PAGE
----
1- PAKISTAN STEEL MILL
2- THE PROBLEMS OF EXPORTERS
3- COMPARATIVE STUDY OF NEW POWER POLICY
4- EXPORT WORLD CUP

 

PAKISTAN STEEL MILL

 

The expansion plan

 

By SYED M. ASLAM
Feb 03 - 09, 2003
 

 

 

 

Pakistan Steel Mill, the largest industrial complex of the country in the public sector, has decided to make limited use of indigenous iron ore after debating the issue for a good quarter century. It has also decided to increase its production capacity to meet the growing demand for steel products in the country. The decision to use indigenous iron ore will help the steel mill to save a modest foreign exchange every year. However, decision aimed at lessening dependency on imported raw iron ore would offer far-reaching benefits in the years to come.

An agreement signed between the Pakistan Steel and Bolan Mining Enterprise, a joint venture government organisation, on January 8, 2003 ensures the supply of indigenous iron ore to Pakistan Steel Mill from Dilband, located 650 km from Karachi and 190 km from Quetta. Dilband has a proven reserves of 165 million tons of iron ore. The Bolan Mining Enterprise will supply around 100,000 tons of the indigenous iron ore to the PSM. The local iron ore will be mixed with the imported ores to an extent of around 15 per cent.

The PSM has been importing around 1.8-1.9 million tons of iron ore per annum worth $ 50 million from a number of countries including Australia, India, Brazil and Canada. The PSM will save about $ 3-4.5 million dollars in foreign exchanges once it has utilized 100,000 tons of local iron ore.

Though the indigenous iron ore would cost more than the imported ore and will also push the cost of production the decision to use locally available iron ore should be seen in the context of indegenization policy of the PSM. The increased cost will be borne by the Pakistan Steel by providing a subsidiary of Rs 350-400 per ton as the price of local ore will be around Rs 1,300 per ton.

Iron ores are available in various areas of Balochistan province and also parts of Punjab. However, the quality of local iron ores falls short of the international standards which requires Pakistan Steel to use 60-65 per cent iron content in its products. The present contents of iron in Dilband ore range between 35-40 per cent falling short of the international standards followed by the Pakistan Steel. However, tests carried out by the steel mill show that 15-20 per cent of the Dilband iron ore can be used in the mixing.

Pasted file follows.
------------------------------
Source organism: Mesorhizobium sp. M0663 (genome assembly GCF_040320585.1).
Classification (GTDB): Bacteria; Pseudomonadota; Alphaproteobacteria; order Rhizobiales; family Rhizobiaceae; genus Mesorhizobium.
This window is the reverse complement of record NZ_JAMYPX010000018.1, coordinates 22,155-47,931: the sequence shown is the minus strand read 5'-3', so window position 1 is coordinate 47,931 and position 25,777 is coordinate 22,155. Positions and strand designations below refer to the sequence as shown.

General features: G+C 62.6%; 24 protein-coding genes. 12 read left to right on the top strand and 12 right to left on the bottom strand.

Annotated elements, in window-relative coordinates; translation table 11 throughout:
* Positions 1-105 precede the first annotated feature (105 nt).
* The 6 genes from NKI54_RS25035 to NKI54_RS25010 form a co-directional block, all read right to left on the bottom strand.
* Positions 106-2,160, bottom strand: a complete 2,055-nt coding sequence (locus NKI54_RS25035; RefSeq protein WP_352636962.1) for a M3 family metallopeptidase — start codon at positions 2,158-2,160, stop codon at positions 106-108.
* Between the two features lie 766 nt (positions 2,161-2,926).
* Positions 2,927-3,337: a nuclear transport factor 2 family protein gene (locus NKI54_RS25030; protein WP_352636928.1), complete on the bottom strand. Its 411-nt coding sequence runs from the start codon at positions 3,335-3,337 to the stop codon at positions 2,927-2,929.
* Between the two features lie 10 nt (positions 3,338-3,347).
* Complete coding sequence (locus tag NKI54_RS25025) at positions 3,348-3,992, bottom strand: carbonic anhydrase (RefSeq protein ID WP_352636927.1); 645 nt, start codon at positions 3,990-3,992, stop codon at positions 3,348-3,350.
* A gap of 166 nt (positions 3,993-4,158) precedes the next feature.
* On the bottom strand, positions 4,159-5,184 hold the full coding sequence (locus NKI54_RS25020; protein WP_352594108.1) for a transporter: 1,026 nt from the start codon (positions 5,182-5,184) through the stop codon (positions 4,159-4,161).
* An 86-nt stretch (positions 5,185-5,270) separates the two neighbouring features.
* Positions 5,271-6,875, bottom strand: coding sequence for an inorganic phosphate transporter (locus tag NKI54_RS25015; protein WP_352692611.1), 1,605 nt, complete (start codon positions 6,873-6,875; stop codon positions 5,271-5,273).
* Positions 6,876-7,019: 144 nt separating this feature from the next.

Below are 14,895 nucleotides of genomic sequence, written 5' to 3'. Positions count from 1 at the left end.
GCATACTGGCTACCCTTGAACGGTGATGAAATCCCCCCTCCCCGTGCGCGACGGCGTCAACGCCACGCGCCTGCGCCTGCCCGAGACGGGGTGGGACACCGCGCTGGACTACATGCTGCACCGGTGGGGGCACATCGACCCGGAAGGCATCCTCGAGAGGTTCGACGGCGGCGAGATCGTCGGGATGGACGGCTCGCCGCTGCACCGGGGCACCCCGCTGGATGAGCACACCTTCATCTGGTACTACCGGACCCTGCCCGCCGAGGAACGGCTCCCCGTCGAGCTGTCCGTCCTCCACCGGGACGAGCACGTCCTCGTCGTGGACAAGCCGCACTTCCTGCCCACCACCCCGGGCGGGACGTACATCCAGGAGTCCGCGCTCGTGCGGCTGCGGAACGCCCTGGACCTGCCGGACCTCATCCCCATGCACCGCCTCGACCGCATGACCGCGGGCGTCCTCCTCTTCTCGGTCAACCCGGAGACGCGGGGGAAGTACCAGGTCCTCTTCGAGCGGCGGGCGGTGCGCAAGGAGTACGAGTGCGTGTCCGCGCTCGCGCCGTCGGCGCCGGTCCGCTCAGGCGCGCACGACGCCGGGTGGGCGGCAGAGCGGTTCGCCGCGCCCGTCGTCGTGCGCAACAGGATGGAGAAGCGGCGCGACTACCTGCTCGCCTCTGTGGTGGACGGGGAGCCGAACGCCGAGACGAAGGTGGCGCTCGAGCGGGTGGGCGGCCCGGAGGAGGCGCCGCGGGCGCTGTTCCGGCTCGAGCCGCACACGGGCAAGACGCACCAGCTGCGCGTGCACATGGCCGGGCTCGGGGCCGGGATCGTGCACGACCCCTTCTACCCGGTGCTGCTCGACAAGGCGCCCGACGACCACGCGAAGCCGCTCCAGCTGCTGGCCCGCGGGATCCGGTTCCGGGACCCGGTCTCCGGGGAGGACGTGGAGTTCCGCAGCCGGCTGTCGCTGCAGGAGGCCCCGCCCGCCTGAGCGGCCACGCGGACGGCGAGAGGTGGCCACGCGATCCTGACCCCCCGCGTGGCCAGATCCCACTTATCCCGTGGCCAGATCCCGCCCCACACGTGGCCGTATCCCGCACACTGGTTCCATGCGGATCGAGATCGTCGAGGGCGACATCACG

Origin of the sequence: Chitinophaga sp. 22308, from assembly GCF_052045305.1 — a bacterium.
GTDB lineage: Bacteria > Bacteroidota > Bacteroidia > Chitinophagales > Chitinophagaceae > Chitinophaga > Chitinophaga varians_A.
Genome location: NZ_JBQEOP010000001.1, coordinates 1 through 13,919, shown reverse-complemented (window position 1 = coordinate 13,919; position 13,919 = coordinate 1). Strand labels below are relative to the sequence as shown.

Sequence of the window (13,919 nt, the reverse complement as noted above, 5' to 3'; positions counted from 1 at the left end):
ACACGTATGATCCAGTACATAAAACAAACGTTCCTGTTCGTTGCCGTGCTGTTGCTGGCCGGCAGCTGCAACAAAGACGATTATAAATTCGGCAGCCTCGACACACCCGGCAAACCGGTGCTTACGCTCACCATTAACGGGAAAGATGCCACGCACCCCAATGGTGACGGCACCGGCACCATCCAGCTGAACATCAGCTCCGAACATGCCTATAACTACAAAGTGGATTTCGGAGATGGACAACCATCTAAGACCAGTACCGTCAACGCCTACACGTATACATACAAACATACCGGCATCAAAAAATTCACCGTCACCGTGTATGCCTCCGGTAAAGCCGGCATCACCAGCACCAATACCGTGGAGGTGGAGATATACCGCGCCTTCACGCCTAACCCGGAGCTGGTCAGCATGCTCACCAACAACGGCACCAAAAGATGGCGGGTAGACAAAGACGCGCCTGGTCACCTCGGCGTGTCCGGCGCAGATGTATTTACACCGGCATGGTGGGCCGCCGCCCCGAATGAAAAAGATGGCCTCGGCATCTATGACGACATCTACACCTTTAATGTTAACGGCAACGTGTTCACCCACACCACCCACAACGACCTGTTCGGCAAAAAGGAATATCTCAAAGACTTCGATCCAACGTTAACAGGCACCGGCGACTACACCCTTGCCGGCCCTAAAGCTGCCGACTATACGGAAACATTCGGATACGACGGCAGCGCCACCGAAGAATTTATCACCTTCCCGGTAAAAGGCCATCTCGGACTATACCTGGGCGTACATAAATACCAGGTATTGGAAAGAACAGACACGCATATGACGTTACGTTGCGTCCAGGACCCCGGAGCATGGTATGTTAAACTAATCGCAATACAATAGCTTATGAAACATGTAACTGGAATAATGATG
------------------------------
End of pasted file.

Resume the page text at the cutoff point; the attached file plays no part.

The research is still going on to improve the quality of iron ore and Bolan Mining Enterprise will install a plant to improve the iron content of the ore contents to over 40% after 15 months. The policy of indegenization has come in the wake of turning around of the PSM 18 months ago as the financial year ended June 30, 2001 was the period of many firsts for the long financially troubled PSM. It was not only the year of a financial turnaround but also a year of financial restructuring, heavy layoffs, record sales, record capacity utilization, first ever payment of long standing loan, and last but not the least the profitability. The PSM has been running recurring losses of over Rs 1 billion every year in the past.

Pakistan Steel (PS) earned a profit of Rs 580 million during the year under discussion compared to an estimated loss of 540 million in the previous year riding over a wave of unprecedented sales of Rs 17.54 billion, way above its budgeted target of Rs 15.60 billion. Capacity utilization rose to 86 per cent, 3 per cent more than the budgeted capacity of 83 per cent. This fiscal the PSM is set to earn a net profit of Rs 300 million.

The PSM also has plans to increase its production capacity from 1.1 million tons to its maximum capacity of 3 million tons over phases in next 10 to 12 years. The expansion plan will be entirely self-financed. The demand of steel in the country is over 3 million tons about one-third of which is supplied by the steel mill. The rest of the demand is met by the ship-breaking industry, melters, re-rollers and imports.

Steel, like power and cement, is an indicator of development. A decade ago steel companies were expected to grow by 7 per cent per year, however, the expected growth did not come as the demand remained unchanged like it has been for the last three decades. A slump in construction activities during the recent years, big development projects in the public sector in particular, has restricted the demand of the steel but the PSM has still managed to earn a profit this year.

The expansion plan is all the more relevant as despite achieving the record capacity utilization of 86 per cent in 2000-01 the total production remained below the minimum world standard of one million ton for an iron and steel mill. Though steel mills in many other developing countries like Iran, India, Egypt, Korea, Turkey and Finland started with a production capacity of one million tons, like the PSM, all of them had expanded their capacity. PSM has managed to expand its production capacity from 1 million ton to 1.1 million ton but still trails way behind as these countries almost all of whom has extended the capacity to 3 million ton.